I can still vividly recall the lesson in high school when I first learned of RULE #1 and RULE #2. Somehow, though, I am still unable to impart these crucial principals upon my own students with the same gravitas as my teacher did then. These two general guidelines shaped the way I learned to focus my practice time and prepare my mind and muscles for performance. The more I study about how we learn, and about strategies for mental preparation—things like “chunking,” myelin, meditation, visualization—the more I realize how valuable these two simple “rules” have been.
We must practice not only for technical mastery, but also for expression. We must imagine future performance scenarios in the practice room. Putting the focus on communication provides the goal to work toward, and the reason to sort out technical difficulties. If you are on a basketball team, you practice to develop your skills, learn the team plays, and develop rapport with your teammates in preparation for the game: it would be strange to be on a team that held regular practices but never played against other teams! The future competition is why you hold practice. I remember the excitement of game day as a child: finally getting to put on the uniform, perhaps traveling to an unfamiliar place, and encountering an opponent and real-time game situations that had so far only existed in my mind. Is that really different from playing in an audition or competition?
Musicians “compete” when they perform, even though music does not have clear “winners” and “losers” in the same way that many sports have an undeniable victor on the scoreboard at the end of the game. Even in auditions and competitions, musicians may do well to not think of competing directly against others. Rather, through performance, musicians seek to play to the best of their abilities and to replicate the repertoire as closely as possible to their understanding of the ideal.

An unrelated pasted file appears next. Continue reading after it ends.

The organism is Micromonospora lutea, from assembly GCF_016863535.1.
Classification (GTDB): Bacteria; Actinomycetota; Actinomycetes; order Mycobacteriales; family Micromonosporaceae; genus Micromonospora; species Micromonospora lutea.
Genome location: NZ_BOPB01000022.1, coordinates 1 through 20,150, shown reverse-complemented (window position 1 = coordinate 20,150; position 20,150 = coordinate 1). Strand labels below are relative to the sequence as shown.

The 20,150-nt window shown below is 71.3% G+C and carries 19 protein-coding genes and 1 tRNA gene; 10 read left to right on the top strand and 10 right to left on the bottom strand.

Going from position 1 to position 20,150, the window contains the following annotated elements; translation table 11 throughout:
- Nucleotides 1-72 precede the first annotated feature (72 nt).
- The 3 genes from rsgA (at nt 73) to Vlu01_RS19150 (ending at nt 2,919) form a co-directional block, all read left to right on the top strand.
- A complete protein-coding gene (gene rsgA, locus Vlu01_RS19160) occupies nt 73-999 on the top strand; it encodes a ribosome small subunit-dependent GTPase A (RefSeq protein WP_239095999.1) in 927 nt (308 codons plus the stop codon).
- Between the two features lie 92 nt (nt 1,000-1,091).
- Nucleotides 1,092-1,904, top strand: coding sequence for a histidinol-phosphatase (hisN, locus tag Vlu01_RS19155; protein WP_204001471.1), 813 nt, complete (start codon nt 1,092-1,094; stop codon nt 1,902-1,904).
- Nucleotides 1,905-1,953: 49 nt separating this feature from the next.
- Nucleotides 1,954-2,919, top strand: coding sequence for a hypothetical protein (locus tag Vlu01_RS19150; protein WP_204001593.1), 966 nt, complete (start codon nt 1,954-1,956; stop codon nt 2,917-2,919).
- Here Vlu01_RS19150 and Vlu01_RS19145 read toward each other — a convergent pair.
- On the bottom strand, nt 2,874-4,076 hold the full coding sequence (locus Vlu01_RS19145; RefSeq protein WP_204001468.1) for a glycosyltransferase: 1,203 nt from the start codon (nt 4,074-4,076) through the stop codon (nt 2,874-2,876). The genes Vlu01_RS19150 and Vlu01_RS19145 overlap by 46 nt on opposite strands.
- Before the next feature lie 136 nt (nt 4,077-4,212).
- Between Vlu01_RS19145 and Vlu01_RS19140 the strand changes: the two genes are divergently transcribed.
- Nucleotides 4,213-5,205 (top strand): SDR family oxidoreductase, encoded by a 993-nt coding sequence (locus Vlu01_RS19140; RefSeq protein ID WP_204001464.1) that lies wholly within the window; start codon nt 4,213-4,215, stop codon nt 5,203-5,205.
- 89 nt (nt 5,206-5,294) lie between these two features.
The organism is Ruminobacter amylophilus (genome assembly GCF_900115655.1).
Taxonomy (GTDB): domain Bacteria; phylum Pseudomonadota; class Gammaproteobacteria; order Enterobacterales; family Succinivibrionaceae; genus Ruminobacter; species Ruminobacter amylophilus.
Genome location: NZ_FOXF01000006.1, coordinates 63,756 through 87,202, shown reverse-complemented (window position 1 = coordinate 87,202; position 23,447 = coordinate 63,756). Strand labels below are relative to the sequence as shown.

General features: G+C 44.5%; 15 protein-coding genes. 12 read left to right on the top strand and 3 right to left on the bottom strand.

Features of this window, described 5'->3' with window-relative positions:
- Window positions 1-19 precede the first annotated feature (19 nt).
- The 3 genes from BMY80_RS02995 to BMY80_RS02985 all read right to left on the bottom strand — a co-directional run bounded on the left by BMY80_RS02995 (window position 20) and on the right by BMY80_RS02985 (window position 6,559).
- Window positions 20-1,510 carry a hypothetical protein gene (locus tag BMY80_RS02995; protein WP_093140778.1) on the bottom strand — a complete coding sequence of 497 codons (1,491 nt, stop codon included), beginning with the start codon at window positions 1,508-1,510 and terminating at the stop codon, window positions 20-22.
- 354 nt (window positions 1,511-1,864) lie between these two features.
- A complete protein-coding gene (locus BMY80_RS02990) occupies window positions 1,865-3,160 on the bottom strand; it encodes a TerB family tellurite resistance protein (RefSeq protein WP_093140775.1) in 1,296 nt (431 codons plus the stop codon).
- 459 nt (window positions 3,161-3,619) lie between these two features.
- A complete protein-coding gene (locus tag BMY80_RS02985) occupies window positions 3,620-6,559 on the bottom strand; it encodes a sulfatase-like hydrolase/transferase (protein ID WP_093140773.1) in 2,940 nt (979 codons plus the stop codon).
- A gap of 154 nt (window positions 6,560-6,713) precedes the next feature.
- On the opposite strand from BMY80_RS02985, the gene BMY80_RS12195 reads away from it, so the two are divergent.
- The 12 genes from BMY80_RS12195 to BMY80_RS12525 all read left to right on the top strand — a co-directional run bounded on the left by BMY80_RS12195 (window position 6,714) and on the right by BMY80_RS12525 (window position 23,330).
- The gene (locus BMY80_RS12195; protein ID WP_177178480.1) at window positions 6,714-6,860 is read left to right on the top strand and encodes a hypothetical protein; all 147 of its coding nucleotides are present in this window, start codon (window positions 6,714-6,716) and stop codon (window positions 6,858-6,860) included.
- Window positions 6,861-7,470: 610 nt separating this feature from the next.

Faced with the intense scenario of performing, musicians must learn to develop a trust between mind and body which allows them to remain focused, relaxed, and free from distraction during performance. It would be impossible to focus only on the technical details in the practice room and expect a magical transformation in mindset upon walking on stage. Instead, the performance mindset must be explored and the mind-body connection developed during the training period itself. It was explained to me in the following manner in that memorable lesson:
There are only two rules in cello playing:
Rule #1: Never Stop!
Once you begin a piece, you never stop until the end. If you make a mistake, you cannot correct it: go on to the next note. If you have a memory slip, fake until you find your place again or just leave out a few notes and jump back in as soon as possible. You must practice this way. It is difficult, but you cannot expect to be able to keep your focus and go on in performance—no matter what—unless you practice that way!
This Rule #1 mindset is unnatural. We spend so much of our time in the practice room correcting mistakes and isolating specific techniques that need to be developed. It is crucial that we train the mind to be aware of mistakes, any kind of physical discomfort, surprises from other ensemble members, or any other kinds of errors or dangers to be navigated, as they happen. While being aware of them, though, we must also learn how to continue unfazed, and play on without making further mistakes.
This is akin to athletes who are trained to “play to the whistle” or always “finish the play.” An even better analogy is the figure skater. Imagine for a moment a world-class skater going up for the pivotal triple jump, with the Olympic gold medal on the line…and she falls, crashing to the ice. In her mind, this is a tragedy: she knows she has just lost, after the lifetime of training, dedication, and family sacrifice that brought her to that very moment. So what does she do? What is her response? She gets up, throws her arms out to her side and cocks her head in the way skaters acknowledge their audience—and perhaps with tears streaming down her face, she smiles. Then she skates the rest of her routine, in sync with her music track, as if nothing happened, and usually without further mistake.
This ability is the result of Rule #1 training, to the point that it is second nature.
The teacher mentioned in this post, Pall Grondal, was recently honored at a cello festival in Washington State.
Next: Rule #2